My original bloggy twin is Cheryl of Mommypants. I got to meet her last November during our family vacation to Cali and we are just…buds.
She is a writer’s writer, one of the head peeps of The Red Dress Club and an all-around fabulous blogger. If you have not read her stuff and you want to quit reading hacks like me…go directly to Cheryl. I asked her to post today because I’m headed off to Mom 2.0. Her topic? A tender moment with her daughter, who is an awful lot like my daughter, too.
Enjoy – and Cheryl, thank you for bringing your fantastic words to my little bloggy home.
Sage snuggles into me on the couch.
My daughter, at 5 1/2, is not always so soft; age and attitude making her very prickly at times. But this night, she wants to be close. I embrace the salty warmth of her.
We are watching Say Yes to the Dress, a reality show about women trying on wedding dresses at a well-known bridal salon in New York City.
“Someday I will go with you when you try on wedding dresses,” I tell her, kissing the top of her head.
“You mean when I marry Daddy?” she asks.
“No, baby girl. Daddy is already married. To me.”
The bride-to-be tries on a ball gown, the bodice encrusted in crystals and bead work. It has a long train with more crystals and the light in the woman’s face shows this dress is The One. I ask Sage if she likes it. Maybe she could pick out one like that some day.
“I want to wear your dress, Mommy.”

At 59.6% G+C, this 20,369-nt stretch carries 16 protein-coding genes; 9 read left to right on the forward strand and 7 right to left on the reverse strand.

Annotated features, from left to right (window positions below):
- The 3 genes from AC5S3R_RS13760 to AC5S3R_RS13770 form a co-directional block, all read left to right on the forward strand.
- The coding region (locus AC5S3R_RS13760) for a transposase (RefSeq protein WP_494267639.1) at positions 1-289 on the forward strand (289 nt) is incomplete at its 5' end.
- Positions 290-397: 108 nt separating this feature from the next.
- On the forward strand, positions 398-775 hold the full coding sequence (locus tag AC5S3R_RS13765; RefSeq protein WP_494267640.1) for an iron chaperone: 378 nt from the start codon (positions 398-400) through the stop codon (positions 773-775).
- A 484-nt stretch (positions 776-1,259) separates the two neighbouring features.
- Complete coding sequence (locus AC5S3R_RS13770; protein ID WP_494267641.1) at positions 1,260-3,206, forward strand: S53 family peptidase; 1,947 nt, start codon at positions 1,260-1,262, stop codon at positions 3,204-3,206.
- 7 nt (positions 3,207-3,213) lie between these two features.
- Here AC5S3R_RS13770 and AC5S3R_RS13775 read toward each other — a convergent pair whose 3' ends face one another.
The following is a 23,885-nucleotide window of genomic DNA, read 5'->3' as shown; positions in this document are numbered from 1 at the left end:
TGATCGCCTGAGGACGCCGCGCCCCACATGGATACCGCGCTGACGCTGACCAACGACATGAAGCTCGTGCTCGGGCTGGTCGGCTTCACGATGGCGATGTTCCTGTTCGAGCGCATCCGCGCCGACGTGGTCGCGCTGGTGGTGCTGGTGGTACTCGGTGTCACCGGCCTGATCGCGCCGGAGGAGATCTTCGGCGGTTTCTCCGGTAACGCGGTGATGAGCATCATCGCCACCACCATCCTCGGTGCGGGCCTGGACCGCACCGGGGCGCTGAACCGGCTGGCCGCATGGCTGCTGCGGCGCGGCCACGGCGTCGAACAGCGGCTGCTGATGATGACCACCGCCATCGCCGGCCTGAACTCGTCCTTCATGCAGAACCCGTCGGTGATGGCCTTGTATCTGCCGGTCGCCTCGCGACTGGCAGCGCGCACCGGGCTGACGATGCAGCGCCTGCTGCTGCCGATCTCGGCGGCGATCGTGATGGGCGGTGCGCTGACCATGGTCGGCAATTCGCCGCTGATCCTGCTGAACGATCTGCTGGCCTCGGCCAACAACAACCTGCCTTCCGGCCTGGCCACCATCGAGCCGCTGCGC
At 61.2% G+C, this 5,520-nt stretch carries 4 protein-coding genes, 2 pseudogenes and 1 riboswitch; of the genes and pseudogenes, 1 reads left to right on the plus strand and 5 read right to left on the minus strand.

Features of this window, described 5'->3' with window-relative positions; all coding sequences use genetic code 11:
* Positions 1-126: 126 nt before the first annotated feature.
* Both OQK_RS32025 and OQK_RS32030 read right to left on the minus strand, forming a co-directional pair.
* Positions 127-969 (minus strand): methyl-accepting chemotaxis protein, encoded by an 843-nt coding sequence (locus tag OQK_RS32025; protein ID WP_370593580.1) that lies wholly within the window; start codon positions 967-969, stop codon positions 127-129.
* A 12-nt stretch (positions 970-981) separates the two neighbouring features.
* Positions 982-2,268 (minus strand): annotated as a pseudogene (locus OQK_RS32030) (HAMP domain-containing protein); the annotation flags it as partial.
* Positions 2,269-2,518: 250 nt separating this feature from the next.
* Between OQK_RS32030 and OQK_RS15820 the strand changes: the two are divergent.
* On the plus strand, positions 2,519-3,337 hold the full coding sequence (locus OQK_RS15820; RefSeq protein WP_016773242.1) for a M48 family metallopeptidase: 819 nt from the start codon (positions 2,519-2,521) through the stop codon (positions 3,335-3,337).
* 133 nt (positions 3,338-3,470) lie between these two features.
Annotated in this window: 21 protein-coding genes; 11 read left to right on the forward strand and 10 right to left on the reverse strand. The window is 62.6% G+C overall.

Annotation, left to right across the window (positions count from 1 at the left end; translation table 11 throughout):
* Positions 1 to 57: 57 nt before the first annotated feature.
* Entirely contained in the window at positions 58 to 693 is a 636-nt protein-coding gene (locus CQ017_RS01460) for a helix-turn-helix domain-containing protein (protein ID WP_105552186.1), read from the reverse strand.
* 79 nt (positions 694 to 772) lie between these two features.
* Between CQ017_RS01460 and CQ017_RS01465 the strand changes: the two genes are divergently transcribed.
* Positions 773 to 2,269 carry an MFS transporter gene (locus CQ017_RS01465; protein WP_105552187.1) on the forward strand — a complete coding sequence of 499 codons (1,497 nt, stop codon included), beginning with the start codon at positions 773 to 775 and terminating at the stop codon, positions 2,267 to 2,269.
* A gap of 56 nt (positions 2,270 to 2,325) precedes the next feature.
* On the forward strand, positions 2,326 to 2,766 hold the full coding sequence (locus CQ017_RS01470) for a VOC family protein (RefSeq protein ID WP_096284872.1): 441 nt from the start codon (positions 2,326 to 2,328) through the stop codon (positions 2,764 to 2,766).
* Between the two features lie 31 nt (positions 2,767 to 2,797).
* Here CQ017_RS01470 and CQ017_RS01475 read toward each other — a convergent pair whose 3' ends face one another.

This is where my thoughts race ahead at least (I hope) 20 years. I see my daughter as a woman, striding into the dress shop, independent and beautiful and sure of what she wants.
I imagine her disappearing under a cloud of silk organza, and in that moment, I know I will instead see a little girl with pigtails wiggling into a bright pink princess dress, lavender plastic heels with feathers on her pudgy feet.
She is the same and yet she is not the same at all.
“I’d love it if you wore my dress. But you only get one wedding, and I want you to have the exact dress you want. Besides, I think I’m just going to keep you here with me always.”
I squeeze her closer to me. Her head is on my chest. I am sure she can hear my heart beat. Or “beep,” as she says.
“But I want to have a baby,” she said.
I pause. Blink away tears.
Because it’s a thrill, isn’t it? When your child says she wants to have a baby. What greater compliment is there than your daughter essentially saying she wants to be like you?
She wants to be a Mommy.
I stroke her hair, my heart still full as we watch the stories unfolding in front of us. Her head droops; she has dozed off. Her small body is heavier in sleep.
And I whisper, “I’ll be there for you then, too.”